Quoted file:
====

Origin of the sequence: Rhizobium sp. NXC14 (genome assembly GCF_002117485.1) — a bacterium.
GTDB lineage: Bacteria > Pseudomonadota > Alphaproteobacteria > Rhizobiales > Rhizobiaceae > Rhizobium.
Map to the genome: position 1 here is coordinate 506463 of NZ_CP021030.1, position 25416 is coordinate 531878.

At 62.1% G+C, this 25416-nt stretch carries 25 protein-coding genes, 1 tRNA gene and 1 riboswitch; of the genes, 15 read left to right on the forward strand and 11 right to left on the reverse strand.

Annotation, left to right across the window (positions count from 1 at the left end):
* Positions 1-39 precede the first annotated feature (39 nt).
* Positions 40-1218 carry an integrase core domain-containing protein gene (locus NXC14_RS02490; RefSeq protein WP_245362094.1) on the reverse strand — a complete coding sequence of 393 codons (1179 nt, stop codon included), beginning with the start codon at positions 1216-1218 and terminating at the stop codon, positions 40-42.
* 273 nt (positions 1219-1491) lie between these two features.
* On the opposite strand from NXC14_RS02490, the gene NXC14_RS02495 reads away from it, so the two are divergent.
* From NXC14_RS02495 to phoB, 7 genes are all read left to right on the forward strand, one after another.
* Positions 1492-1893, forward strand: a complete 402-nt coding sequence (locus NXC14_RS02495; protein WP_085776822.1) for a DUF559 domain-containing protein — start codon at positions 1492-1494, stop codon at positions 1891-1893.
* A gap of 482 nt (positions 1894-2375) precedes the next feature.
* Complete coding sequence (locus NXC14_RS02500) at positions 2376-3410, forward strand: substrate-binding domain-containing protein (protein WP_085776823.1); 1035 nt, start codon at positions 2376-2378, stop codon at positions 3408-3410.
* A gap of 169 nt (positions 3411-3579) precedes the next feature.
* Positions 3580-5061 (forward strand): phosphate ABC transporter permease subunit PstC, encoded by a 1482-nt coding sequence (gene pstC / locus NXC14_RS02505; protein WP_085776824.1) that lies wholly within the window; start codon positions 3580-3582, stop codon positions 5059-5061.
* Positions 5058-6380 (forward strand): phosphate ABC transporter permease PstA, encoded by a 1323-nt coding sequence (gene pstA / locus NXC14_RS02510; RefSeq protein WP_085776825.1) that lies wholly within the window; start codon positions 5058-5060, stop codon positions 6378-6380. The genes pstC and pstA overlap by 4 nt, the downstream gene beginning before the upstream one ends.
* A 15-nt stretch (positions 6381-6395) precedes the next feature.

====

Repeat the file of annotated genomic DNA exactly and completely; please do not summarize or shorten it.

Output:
Origin of the sequence: Rhizobium sp. NXC14 (genome assembly GCF_002117485.1) — a bacterium.
GTDB lineage: Bacteria > Pseudomonadota > Alphaproteobacteria > Rhizobiales > Rhizobiaceae > Rhizobium.
Map to the genome: position 1 here is coordinate 506463 of NZ_CP021030.1, position 25416 is coordinate 531878.

At 62.1% G+C, this 25416-nt stretch carries 25 protein-coding genes, 1 tRNA gene and 1 riboswitch; of the genes, 15 read left to right on the forward strand and 11 right to left on the reverse strand.

Annotation, left to right across the window (positions count from 1 at the left end):
* Positions 1-39 precede the first annotated feature (39 nt).
* Positions 40-1218 carry an integrase core domain-containing protein gene (locus NXC14_RS02490; RefSeq protein WP_245362094.1) on the reverse strand — a complete coding sequence of 393 codons (1179 nt, stop codon included), beginning with the start codon at positions 1216-1218 and terminating at the stop codon, positions 40-42.
* 273 nt (positions 1219-1491) lie between these two features.
* On the opposite strand from NXC14_RS02490, the gene NXC14_RS02495 reads away from it, so the two are divergent.
* From NXC14_RS02495 to phoB, 7 genes are all read left to right on the forward strand, one after another.
* Positions 1492-1893, forward strand: a complete 402-nt coding sequence (locus NXC14_RS02495; protein WP_085776822.1) for a DUF559 domain-containing protein — start codon at positions 1492-1494, stop codon at positions 1891-1893.
* A gap of 482 nt (positions 1894-2375) precedes the next feature.
* Complete coding sequence (locus NXC14_RS02500) at positions 2376-3410, forward strand: substrate-binding domain-containing protein (protein WP_085776823.1); 1035 nt, start codon at positions 2376-2378, stop codon at positions 3408-3410.
* A gap of 169 nt (positions 3411-3579) precedes the next feature.
* Positions 3580-5061 (forward strand): phosphate ABC transporter permease subunit PstC, encoded by a 1482-nt coding sequence (gene pstC / locus NXC14_RS02505; protein WP_085776824.1) that lies wholly within the window; start codon positions 3580-3582, stop codon positions 5059-5061.
* Positions 5058-6380 (forward strand): phosphate ABC transporter permease PstA, encoded by a 1323-nt coding sequence (gene pstA / locus NXC14_RS02510; RefSeq protein WP_085776825.1) that lies wholly within the window; start codon positions 5058-5060, stop codon positions 6378-6380. The genes pstC and pstA overlap by 4 nt, the downstream gene beginning before the upstream one ends.
* A 15-nt stretch (positions 6381-6395) precedes the next feature.